Last April, Abbi Jacobson and Ilana Glazer, the creators, writers and stars of Comedy Central’s Broad City announced that the fifth season, slated to air on January 24th of this year, would be the show’s last in spite of its successful stats — the show averages 1.2 million viewers per episode and has consistently won awards season after season since its launch in 2014.
In an interview with the New York Times that ran last Thursday, Glazer and Jacobson explained their ending. “Before, part of the joke was, ha ha, these white girls don’t have to grow. Because in your early 20s, you’re the same idiot, over and over and over again. And then Season 4, we couldn’t help but grow because we were so angry and disgusted with ourselves,” Glazer said, adding, “We needed to set these personal and creative boundaries, to keep the show as high-quality as it remains. That takes a limb. It takes an entire arm. I’ve got no limbs left. My head’s cut off on the fifth [season]. I’ve got nothing left to give. There’s just a torso on the floor.”
The interview goes on to share some information on the creative pursuits that will follow, peppering in more elaborate details on precisely why Broad City couldn’t make sense past a season 5, but more interesting than the isolated anecdote of their show’s end is the seeming power play — and trend — of an elective shutdown.
In November of last year, Tavi Gevinson announced that she would be closing Rookie because it was no longer “financially sustainable,” but then again — she wrote, “it is my decision—to not do the things that might make it financially sustainable, like selling it to new owners, taking money from investors, or asking readers for donations or subscriptions.”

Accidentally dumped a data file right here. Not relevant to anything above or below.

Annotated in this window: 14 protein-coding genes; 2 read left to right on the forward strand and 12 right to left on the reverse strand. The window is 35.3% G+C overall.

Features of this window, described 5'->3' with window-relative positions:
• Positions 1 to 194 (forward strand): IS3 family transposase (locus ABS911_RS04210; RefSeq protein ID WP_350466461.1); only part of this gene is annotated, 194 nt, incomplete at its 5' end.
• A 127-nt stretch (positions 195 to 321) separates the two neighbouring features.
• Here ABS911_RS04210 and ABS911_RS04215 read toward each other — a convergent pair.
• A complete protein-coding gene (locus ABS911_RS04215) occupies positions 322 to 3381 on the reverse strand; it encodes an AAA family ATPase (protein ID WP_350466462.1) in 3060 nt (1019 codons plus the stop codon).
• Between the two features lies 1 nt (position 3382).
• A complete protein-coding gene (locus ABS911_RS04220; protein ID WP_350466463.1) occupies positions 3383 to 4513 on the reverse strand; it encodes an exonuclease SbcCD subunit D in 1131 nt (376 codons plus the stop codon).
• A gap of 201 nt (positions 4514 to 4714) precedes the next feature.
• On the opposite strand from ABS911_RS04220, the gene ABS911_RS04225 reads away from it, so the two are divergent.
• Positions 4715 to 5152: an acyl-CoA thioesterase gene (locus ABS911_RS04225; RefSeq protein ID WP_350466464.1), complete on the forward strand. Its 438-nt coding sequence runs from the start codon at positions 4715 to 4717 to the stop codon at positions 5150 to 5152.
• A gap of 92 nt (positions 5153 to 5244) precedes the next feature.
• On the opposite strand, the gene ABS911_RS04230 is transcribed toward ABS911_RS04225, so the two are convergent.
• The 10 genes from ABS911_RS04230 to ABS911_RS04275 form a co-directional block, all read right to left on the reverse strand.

In July 2017, Business of Fashion announced that Paris’ Colette, largely lauded for having carved the way for the concept shop, would be closing the following December in spite of reported earnings to the tune of $20 million. In an Instagram caption, Colette’s creative director and the daughter of founder, Colette Roussaux wrote, “Colette Roussaux has reached the time when she would like to take her time; and Colette cannot exist without Colette.”
There are a handful of at-will cessations that are couched between these three and no doubt many more will follow as the dust continues to swirl. Maybe I’m surprised because I have always believed that if it ain’t broke and you don’t have to fix it, certainly you shouldn’t end it either. But this admittedly uneven sample size (comprised of a website which is different from a television show, which is even more distinctly different from a boutique) is brought together by the common pursuit of creative purity, and perhaps this purity requires the preservation of agency and ego — that is, the ability to end it before it ends them — in order to move on.
Do I expect too much when I assume that if a creative entity is prized, successful, capable of persisting by any account, it should go on? It is inevitable, of course, that a television show will end (Law & Order is the exception, not the rule), but when a store or a digital media property voluntarily closes, is that a sign of surrender or power? Maybe it’s neither — just a sign of the times. An inkling of change that suggests what English author Geoffery Chaucer has been saying all along: All good things must come to an end.
I’m not sure! But we plan to stick around to find out.
Photo by ©Comedy Central / Courtesy via Everett Collection.